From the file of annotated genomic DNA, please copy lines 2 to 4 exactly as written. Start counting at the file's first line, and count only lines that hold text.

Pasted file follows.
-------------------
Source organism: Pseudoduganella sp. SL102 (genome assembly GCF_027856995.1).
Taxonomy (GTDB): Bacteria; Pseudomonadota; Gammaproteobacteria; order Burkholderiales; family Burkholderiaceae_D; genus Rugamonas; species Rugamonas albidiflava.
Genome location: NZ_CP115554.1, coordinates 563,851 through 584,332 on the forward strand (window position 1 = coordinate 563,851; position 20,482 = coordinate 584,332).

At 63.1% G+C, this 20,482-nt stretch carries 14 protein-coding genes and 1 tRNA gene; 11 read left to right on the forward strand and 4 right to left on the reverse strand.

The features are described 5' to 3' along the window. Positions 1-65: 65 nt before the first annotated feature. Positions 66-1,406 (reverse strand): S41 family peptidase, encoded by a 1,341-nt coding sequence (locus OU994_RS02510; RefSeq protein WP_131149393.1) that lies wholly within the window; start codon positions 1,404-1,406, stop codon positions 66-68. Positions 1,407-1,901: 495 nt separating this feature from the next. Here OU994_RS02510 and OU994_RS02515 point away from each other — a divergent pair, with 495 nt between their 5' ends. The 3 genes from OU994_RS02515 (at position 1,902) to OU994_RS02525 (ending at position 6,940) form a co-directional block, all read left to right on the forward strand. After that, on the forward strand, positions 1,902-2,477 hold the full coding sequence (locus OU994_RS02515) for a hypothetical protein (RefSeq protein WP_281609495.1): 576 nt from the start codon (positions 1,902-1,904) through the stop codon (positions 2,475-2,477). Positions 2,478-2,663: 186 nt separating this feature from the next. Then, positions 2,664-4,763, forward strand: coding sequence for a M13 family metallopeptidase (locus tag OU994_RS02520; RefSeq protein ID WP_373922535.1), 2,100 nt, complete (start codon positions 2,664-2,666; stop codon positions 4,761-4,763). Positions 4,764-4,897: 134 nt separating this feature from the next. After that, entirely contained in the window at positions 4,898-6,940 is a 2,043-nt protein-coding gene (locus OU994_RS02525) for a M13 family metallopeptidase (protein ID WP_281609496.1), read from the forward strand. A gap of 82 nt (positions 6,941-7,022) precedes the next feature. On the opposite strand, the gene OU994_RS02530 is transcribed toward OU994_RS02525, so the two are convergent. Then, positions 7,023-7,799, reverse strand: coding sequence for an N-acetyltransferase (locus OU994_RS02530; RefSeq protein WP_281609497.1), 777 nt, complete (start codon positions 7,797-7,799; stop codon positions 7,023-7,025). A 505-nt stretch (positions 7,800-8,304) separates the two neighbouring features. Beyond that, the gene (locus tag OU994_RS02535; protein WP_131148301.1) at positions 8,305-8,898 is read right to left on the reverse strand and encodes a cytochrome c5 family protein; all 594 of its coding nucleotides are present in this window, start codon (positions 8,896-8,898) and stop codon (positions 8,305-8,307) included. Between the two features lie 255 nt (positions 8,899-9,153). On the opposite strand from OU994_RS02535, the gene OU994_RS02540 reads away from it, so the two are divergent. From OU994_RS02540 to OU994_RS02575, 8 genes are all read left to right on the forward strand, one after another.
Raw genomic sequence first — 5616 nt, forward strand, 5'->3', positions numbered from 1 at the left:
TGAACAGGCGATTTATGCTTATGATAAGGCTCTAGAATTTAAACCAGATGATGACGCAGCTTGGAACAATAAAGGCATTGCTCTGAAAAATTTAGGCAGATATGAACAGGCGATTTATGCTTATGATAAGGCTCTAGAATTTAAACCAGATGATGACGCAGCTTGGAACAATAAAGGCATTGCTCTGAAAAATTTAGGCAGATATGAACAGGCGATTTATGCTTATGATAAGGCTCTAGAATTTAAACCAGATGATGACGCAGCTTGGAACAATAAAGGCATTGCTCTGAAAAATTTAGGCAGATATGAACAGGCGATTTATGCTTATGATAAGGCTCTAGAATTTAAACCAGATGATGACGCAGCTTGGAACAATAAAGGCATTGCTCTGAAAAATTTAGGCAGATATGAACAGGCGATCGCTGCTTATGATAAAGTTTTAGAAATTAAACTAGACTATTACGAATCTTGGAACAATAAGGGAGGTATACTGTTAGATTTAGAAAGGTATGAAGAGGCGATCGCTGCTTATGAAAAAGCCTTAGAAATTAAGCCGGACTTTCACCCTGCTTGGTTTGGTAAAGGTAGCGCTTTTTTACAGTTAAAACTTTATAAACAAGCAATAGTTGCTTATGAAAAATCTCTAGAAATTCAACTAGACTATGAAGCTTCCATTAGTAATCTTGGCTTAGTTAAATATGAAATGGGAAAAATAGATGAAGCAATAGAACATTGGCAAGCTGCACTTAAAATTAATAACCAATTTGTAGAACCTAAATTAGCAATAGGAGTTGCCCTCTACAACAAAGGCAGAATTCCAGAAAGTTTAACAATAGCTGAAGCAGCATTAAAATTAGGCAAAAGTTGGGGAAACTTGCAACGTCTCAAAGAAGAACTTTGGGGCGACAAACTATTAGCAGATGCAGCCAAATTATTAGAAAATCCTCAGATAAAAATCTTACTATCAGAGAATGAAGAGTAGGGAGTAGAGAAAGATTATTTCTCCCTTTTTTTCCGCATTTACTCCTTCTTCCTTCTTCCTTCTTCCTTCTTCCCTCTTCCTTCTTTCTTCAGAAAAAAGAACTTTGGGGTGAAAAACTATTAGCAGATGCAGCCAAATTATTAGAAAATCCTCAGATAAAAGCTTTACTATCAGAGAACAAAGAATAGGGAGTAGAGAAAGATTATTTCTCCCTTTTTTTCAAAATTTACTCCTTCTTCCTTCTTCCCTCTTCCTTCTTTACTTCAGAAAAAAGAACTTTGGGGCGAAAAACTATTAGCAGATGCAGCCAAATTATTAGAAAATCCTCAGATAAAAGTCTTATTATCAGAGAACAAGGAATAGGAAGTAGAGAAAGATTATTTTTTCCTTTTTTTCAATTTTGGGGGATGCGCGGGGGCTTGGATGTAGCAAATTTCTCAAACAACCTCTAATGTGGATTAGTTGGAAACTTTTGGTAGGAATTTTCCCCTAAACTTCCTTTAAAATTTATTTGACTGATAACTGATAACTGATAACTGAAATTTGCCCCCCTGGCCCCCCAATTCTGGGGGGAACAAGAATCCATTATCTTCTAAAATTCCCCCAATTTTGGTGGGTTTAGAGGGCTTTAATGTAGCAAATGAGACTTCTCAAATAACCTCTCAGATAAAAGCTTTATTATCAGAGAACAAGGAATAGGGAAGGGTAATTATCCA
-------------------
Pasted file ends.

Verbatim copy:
Taxonomy (GTDB): Bacteria; Pseudomonadota; Gammaproteobacteria; order Burkholderiales; family Burkholderiaceae_D; genus Rugamonas; species Rugamonas albidiflava.
Genome location: NZ_CP115554.1, coordinates 563,851 through 584,332 on the forward strand (window position 1 = coordinate 563,851; position 20,482 = coordinate 584,332).

At 63.1% G+C, this 20,482-nt stretch carries 14 protein-coding genes and 1 tRNA gene; 11 read left to right on the forward strand and 4 right to left on the reverse strand.